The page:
Following the general election of the Cortes Generales (Cortes), and other circumstances provided for in the constitution, the king meets with and interviews the political party leaders represented in the Congress of Deputies, and then consults with the Speaker of the Congress of Deputies (officially, Presidente de Congreso de los Diputados de España, who, in this instance, represents the whole of the Cortes Generales and was himself elected from within the Congress to be the Speaker) before nominating his candidate for the presidency, according to Section 99 of Title IV.[6] Often minor parties form part of a larger major party, and through that membership it can be said that the king fulfills his constitutional mandate of consulting with party representatives with Congressional representation.

Title IV Government and Administration Section 99(1) & (2)

  • (1) After each renewal of the Congress and the other cases provided for under the Constitution, the King shall, after consultation with the representatives appointed by the political groups with parliamentary representation, and through the Speaker of the Congress, nominate for the Presidency of the Government.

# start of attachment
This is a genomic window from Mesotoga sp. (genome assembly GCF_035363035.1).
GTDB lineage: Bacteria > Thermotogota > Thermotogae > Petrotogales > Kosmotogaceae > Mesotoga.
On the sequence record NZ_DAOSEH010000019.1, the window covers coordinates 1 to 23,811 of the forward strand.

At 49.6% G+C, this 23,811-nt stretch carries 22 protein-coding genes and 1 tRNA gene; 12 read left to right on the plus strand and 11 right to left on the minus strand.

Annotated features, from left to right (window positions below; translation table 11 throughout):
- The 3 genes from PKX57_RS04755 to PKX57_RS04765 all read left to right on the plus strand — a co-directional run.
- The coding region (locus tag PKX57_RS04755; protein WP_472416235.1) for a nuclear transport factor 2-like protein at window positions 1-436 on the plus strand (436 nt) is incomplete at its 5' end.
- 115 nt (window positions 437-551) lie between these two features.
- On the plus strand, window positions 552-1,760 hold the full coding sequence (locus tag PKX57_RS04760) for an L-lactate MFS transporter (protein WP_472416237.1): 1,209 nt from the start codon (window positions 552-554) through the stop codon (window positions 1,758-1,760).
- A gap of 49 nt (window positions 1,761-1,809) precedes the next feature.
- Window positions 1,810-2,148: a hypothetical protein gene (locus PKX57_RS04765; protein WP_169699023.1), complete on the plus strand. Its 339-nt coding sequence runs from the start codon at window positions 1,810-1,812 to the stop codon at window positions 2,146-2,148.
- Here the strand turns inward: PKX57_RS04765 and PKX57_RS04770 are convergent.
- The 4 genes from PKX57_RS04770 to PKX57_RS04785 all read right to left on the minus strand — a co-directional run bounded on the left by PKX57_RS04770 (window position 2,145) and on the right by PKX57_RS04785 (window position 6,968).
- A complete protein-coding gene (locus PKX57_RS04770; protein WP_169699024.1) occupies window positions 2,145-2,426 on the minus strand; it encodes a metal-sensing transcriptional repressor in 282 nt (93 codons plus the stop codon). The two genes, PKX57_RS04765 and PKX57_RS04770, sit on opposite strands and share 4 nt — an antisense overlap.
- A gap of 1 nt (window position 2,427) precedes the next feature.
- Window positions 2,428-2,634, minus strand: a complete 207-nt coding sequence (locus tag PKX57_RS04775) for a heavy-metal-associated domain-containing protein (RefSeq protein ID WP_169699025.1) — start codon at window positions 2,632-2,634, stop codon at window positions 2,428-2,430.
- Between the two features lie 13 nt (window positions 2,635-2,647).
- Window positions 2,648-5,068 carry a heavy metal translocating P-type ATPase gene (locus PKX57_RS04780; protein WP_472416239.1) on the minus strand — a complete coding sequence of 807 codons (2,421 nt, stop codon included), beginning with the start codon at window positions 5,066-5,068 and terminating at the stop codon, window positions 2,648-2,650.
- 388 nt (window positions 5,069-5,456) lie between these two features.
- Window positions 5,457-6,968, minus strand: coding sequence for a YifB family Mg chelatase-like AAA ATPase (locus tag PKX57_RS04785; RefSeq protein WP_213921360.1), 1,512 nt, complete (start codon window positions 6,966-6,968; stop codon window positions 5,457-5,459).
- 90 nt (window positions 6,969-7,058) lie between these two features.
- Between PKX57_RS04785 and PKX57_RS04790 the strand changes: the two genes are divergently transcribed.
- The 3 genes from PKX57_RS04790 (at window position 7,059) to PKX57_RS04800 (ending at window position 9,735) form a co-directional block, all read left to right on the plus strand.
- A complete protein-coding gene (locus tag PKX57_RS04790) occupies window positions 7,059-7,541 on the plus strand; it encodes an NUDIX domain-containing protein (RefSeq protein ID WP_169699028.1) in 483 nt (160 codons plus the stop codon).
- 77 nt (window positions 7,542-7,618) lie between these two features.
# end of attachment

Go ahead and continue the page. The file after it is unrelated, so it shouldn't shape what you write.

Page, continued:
• (2) The candidate nominated in accordance with the provisions of the foregoing subsection shall submit to the Congress the political program of the Government he or she intends to form and shall seek the confidence of the House.[6]

Constitutionally, the monarch may nominate anyone he sees fit as his prerogative. However, it remains pragmatic for monarch to nominate a candidate who is most likely to enjoy the confidence of the Congress of Deputies and form a government, usually the political leader whose party commands the most seats in the Congress.[6] For the Crown to nominate the political leader whose party controls the Congress can be seen as a royal endorsement of the democratic process— a fundamental concept enshrined in the 1978 Constitution.